Beyond the God of Einstein

“Behold, a light hath shone forth out of the Morn of eternity, and lo! its waves have penetrated the inmost reality of all men” — Tradition quoted by Bahá’u’lláh, The Kitáb-i-Íqán, p. 102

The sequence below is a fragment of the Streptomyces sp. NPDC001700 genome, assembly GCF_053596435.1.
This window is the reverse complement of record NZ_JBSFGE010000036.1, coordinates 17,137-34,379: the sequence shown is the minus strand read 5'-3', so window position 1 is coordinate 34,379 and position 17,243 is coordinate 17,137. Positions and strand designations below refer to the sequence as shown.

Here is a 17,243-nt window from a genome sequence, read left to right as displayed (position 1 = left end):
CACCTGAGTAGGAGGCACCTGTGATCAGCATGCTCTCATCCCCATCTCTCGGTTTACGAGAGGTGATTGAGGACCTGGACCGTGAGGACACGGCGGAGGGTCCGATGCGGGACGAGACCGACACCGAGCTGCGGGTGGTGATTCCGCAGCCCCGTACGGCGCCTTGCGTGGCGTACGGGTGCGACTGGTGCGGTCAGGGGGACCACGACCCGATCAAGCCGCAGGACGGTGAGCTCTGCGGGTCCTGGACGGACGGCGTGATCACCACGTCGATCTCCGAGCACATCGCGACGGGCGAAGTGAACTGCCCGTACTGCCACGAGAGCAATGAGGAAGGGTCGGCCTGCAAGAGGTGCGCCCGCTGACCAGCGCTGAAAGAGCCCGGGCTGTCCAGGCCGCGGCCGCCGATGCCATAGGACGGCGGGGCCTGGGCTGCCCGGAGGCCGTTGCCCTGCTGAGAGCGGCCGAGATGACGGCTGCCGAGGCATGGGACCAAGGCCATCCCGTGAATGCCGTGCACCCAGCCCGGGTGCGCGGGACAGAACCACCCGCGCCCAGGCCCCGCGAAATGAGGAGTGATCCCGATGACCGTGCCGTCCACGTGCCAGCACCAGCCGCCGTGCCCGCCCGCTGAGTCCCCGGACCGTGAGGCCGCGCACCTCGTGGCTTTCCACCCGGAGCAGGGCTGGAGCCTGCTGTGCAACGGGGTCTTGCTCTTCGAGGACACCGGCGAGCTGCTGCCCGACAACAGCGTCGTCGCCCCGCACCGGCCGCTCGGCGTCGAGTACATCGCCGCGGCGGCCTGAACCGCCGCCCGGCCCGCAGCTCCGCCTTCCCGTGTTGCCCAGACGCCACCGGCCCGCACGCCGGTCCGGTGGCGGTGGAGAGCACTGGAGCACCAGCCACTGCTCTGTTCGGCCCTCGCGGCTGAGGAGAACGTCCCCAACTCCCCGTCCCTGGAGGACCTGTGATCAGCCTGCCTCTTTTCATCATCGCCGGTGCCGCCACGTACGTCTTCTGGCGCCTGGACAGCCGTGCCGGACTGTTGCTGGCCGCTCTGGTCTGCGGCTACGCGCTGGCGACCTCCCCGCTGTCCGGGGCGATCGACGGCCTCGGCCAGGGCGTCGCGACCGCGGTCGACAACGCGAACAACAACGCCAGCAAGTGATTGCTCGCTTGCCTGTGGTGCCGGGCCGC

There are those who have embraced a very abstract understanding of God, some might call it the God of Einstein. Einstein referred to himself as a “pantheistic” believer in the “God of Spinoza”. He did not believe in a personal God which is concerned with the individual. He also felt the problem of God to be “the most difficult in the world” and considered it “too vast for our limited minds”. While I might quibble with the details of his “pantheism” I still feel very akin to this approach philosophically and think that this God might apply to what I term ‘God in its essence’ for which as a Baha’i I would deny any direct knowledge. However I do believe there exists a real ‘God’ manifest in the universe, abstracted below this ‘God in its essence’ which is conscious, personal and has been expressed via messengers throughout human history. This is the same God which the major religions refer to.